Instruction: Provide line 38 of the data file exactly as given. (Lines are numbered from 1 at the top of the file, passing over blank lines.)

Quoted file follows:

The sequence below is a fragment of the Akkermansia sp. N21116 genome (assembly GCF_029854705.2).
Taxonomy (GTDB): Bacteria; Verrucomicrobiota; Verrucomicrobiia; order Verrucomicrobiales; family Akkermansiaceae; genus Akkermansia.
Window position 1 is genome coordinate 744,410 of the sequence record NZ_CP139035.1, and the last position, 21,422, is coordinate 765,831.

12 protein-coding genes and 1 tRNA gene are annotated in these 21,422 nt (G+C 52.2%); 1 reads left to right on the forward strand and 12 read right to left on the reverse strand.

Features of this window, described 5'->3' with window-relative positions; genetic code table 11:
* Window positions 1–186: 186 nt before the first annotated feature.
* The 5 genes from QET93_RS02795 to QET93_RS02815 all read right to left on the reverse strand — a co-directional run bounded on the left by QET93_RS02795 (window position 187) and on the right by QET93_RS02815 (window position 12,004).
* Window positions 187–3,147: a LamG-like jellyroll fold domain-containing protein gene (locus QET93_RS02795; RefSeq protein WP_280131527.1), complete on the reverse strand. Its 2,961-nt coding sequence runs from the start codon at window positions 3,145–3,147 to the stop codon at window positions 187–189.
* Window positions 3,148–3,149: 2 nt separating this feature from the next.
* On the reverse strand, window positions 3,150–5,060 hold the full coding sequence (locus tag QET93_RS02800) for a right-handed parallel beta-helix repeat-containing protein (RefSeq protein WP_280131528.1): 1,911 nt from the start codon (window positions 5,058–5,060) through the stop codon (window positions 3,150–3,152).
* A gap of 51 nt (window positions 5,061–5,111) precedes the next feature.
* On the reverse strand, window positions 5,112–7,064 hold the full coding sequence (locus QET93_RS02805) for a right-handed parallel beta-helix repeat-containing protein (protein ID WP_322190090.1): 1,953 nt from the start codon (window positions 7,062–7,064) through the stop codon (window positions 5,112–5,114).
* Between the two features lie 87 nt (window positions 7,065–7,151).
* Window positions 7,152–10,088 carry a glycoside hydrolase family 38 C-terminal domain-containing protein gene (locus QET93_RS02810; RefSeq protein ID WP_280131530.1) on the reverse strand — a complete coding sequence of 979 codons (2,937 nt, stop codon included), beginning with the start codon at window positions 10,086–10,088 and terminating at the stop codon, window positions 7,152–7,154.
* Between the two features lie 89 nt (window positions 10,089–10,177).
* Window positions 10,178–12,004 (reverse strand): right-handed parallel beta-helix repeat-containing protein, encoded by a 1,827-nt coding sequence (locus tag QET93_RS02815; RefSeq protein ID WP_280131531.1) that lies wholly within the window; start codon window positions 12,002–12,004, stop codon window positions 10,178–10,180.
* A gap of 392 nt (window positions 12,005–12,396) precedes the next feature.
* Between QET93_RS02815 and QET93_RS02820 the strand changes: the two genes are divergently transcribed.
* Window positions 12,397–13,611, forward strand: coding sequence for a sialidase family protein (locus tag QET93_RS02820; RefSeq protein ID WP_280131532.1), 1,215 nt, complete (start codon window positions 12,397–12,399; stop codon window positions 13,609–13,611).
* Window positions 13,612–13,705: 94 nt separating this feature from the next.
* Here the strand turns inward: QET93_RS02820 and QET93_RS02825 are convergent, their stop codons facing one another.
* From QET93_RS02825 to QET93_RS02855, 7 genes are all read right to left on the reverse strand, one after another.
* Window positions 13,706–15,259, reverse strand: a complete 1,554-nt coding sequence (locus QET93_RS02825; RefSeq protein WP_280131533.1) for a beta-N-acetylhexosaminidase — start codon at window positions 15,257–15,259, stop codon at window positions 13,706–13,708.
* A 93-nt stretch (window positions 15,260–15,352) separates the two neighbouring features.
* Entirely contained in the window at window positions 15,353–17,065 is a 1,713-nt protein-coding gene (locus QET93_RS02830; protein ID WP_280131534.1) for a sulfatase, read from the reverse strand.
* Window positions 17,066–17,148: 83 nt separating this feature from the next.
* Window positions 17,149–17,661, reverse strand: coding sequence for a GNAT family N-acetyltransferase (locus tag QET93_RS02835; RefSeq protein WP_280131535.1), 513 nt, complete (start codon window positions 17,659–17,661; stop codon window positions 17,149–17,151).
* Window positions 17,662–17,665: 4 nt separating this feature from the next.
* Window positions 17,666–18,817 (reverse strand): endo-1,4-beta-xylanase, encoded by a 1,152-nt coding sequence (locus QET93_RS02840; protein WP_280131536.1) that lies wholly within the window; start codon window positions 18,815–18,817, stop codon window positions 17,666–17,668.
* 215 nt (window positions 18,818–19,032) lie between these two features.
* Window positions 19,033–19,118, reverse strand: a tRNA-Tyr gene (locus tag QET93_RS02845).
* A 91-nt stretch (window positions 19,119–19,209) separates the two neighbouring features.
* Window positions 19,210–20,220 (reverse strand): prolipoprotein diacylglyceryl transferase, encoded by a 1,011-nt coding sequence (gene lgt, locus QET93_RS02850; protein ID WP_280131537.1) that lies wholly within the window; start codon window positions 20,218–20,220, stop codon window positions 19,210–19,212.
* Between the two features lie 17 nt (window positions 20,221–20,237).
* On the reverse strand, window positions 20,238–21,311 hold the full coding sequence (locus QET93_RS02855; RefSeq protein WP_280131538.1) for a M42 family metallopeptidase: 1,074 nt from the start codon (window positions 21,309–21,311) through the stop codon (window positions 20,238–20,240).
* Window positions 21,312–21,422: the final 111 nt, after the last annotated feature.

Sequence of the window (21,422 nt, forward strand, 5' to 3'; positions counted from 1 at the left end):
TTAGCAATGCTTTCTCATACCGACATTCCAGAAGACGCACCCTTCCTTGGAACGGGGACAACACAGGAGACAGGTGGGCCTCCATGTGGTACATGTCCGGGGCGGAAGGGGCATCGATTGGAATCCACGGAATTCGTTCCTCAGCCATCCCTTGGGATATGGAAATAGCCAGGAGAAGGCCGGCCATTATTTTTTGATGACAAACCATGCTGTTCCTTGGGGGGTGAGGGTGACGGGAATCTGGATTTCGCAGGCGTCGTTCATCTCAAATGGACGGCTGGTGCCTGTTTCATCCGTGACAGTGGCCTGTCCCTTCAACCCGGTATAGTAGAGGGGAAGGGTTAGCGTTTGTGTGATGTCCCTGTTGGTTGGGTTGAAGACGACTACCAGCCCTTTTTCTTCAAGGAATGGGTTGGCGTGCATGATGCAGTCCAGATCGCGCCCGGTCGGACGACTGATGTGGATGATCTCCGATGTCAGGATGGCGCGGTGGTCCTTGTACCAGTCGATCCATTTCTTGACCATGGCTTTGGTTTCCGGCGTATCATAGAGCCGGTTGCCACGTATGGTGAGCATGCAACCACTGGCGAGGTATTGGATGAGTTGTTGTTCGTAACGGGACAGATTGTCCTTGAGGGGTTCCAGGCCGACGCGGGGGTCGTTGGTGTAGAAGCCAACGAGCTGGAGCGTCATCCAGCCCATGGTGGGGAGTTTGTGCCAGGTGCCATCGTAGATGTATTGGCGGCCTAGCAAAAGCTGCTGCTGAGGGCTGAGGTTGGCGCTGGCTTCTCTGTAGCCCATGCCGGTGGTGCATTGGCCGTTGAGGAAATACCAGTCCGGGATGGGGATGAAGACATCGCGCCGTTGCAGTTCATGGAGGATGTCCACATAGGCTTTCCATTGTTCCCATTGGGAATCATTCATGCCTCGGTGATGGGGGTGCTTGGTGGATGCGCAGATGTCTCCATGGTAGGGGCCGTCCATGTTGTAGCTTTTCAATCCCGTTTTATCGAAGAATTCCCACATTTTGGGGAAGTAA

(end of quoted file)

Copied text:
TTAGCAATGCTTTCTCATACCGACATTCCAGAAGACGCACCCTTCCTTGGAACGGGGACAACACAGGAGACAGGTGGGCCTCCATGTGGTACATGTCCGGGGCGGAAGGGGCATCGATTGGAATCCACGGAATTCGTTCCTCAGCCATCCCTTGGGATATGGAAATAGCCAGGAGAAGGCCGGCCATTATTTTTTGATGACAAACCATGCTGTTCCTTGGGGGGTGAGGGTGACGGGAATCTGGATTTCGCAGGCGTCGTTCATCTCAAATGGACGGCTGGTGCCTGTTTCATCCGTGACAGTGGCCTGTCCCTTCAACCCGGTATAGTAGAGGGGAAGGGTTAGCGTTTGTGTGATGTCCCTGTTGGTTGGGTTGAAGACGACTACCAGCCCTTTTTCTTCAAGGAATGGGTTGGCGTGCATGATGCAGTCCAGATCGCGCCCGGTCGGACGACTGATGTGGATGATCTCCGATGTCAGGATGGCGCGGTGGTCCTTGTACCAGTCGATCCATTTCTTGACCATGGCTTTGGTTTCCGGCGTATCATAGAGCCGGTTGCCACGTATGGTGAGCATGCAACCACTGGCGAGGTATTGGATGAGTTGTTGTTCGTAACGGGACAGATTGTCCTTGAGGGGTTCCAGGCCGACGCGGGGGTCGTTGGTGTAGAAGCCAACGAGCTGGAGCGTCATCCAGCCCATGGTGGGGAGTTTGTGCCAGGTGCCATCGTAGATGTATTGGCGGCCTAGCAAAAGCTGCTGCTGAGGGCTGAGGTTGGCGCTGGCTTCTCTGTAGCCCATGCCGGTGGTGCATTGGCCGTTGAGGAAATACCAGTCCGGGATGGGGATGAAGACATCGCGCCGTTGCAGTTCATGGAGGATGTCCACATAGGCTTTCCATTGTTCCCATTGGGAATCATTCATGCCTCGGTGATGGGGGTGCTTGGTGGATGCGCAGATGTCTCCATGGTAGGGGCCGTCCATGTTGTAGCTTTTCAATCCCGTTTTATCGAAGAATTCCCACATTTTGGGGAAGTAA